I walked around the car, an old Buick Riviera, very slowly with my hands in my pockets, nodding appreciatively. The silver paint job looked to be fairly recent. It was a nice car — I’d noticed it parked in various places around the neighborhood with a FOR SALE sign in the window — and I showed extra appreciation for your sake. You seemed pleased with yourself.

“Pretty sharp,” I said. “When’d you get it?”

“Today.”

You were wearing shorts and a little top that exposed your belly button, and I noticed your skin was red from too much sun. Getting back to business, I looked the car over some more, even kicked one of the tires. Then I peered inside. The backseat was curved on either side like a love seat.

“Nice and roomy,” I said.

“Now, Cory!”

“What?”

I gave you the blank, innocent look I was so good at.

“I knew you were going to think that!”

“Think what?”

Were you blushing or just sunburned? I couldn’t tell. In any case I decided to let you off the hook for the moment.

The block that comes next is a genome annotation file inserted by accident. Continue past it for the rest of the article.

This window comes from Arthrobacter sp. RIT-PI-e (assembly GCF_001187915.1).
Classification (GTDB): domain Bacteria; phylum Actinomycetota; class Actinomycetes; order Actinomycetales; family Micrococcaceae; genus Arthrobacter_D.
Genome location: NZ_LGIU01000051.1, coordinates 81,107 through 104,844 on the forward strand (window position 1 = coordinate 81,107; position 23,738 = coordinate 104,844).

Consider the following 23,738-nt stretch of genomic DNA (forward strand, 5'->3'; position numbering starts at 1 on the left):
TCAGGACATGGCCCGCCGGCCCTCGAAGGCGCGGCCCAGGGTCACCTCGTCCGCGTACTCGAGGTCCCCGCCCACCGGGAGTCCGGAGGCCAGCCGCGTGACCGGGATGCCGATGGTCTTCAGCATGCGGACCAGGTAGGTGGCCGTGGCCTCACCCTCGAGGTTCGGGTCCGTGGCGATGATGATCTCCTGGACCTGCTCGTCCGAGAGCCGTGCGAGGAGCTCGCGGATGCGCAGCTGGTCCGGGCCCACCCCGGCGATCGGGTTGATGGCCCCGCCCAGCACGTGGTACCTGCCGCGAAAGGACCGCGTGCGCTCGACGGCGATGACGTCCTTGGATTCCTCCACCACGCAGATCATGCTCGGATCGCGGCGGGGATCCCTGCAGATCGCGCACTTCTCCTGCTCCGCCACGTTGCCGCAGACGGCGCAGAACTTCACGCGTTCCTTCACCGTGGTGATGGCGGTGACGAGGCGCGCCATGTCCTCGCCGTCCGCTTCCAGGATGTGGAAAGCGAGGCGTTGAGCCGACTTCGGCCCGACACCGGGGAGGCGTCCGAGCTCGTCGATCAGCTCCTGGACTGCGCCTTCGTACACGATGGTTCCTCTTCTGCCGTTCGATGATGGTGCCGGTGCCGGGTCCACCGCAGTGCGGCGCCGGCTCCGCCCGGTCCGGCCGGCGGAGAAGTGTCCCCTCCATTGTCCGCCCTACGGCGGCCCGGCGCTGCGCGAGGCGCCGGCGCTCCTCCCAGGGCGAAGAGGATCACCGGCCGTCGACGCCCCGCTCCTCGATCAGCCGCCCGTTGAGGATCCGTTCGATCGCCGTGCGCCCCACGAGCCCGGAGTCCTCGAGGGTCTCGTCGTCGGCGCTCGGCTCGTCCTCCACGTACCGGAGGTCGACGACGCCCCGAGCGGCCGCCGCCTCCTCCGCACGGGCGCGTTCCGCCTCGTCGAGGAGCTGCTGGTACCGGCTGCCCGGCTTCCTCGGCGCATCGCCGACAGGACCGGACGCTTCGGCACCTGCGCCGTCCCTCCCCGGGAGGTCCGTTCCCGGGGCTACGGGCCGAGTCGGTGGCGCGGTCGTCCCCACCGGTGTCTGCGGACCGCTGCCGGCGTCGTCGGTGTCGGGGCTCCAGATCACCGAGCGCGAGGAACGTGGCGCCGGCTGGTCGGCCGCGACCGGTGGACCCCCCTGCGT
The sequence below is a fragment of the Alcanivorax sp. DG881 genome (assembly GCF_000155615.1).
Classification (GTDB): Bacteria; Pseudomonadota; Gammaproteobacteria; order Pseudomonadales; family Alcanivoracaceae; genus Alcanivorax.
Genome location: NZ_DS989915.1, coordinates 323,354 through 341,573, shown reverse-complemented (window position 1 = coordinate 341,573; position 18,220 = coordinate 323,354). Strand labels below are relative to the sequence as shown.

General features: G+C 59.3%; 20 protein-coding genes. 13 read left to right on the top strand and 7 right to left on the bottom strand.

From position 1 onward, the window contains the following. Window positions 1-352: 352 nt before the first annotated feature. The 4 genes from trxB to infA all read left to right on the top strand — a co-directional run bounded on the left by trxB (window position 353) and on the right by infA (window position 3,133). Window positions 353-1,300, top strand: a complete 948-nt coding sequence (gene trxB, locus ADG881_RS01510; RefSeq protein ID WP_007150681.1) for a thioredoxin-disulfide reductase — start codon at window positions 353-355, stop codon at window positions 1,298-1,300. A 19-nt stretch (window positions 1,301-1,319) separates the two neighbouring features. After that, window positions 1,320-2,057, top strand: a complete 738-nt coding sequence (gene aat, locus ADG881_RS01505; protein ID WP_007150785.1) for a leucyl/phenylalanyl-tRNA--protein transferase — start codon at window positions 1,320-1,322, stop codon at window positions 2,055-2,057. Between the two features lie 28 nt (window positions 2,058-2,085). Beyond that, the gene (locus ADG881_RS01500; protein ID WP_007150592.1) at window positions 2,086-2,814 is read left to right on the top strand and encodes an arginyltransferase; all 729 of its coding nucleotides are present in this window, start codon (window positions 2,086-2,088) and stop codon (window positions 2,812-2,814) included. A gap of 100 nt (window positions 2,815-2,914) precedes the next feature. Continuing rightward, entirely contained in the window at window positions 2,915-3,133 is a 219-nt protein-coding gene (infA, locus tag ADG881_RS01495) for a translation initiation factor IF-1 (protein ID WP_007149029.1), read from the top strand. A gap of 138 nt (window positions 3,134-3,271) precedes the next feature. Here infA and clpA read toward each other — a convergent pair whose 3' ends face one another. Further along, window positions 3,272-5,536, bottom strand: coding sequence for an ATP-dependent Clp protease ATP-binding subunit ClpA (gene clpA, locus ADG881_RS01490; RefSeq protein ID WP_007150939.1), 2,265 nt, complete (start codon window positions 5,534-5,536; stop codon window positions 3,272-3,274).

“How’s it run?” I asked.

“Great. Would you like to go for a ride?”

“In the front seat or the back?”

You put your hands on your hips.

“Just kidding,” I said.

We got in and you started it up.

“Where should we go?”

I let myself sink into the black vinyl upholstery, put my hands behind my head, and stretched out my legs.

“I don’t care. Anywhere.”

“OK …”

Your voice had a thoughtful, almost tentative quality, but you handled the car with assurance.

“Do you think Joe would be at home?” you asked.

I didn’t answer right away.

“Joe?”

You looked at me, then back at the road.

“Yeah, I thought we might stop by,” you said.

When we got there — a three-bedroom house Joe was sharing with two other guys — you pulled into the long, sloped driveway and honked the horn. You looked at me like you didn’t know what to do next. I got out of the car; so did you.

When Joe appeared on the front steps, it was clear that he was not expecting to see you. You were the first to speak.

“How do you like my new car?”

Joe said, “What was wrong with the old one?”

You put your hands on your hips.

“It was falling apart and you know it.”

Joe cracked a smile, or half of one anyway.

“You think this one will last any longer?”

“It’s a good car. You want to drive it and see?”

The keys were on a giant ring that you held between your thumb and forefinger. You jingled them in front of Joe and he snatched them away.

I don’t remember where we went. It was like I wasn’t there.


Joe and I never did make that trek through Europe we always talked about.

BOOKS BY AL RISKE

Precarious | Sabrina’s Window | The Possibility of Snow | Then We’d Be Happy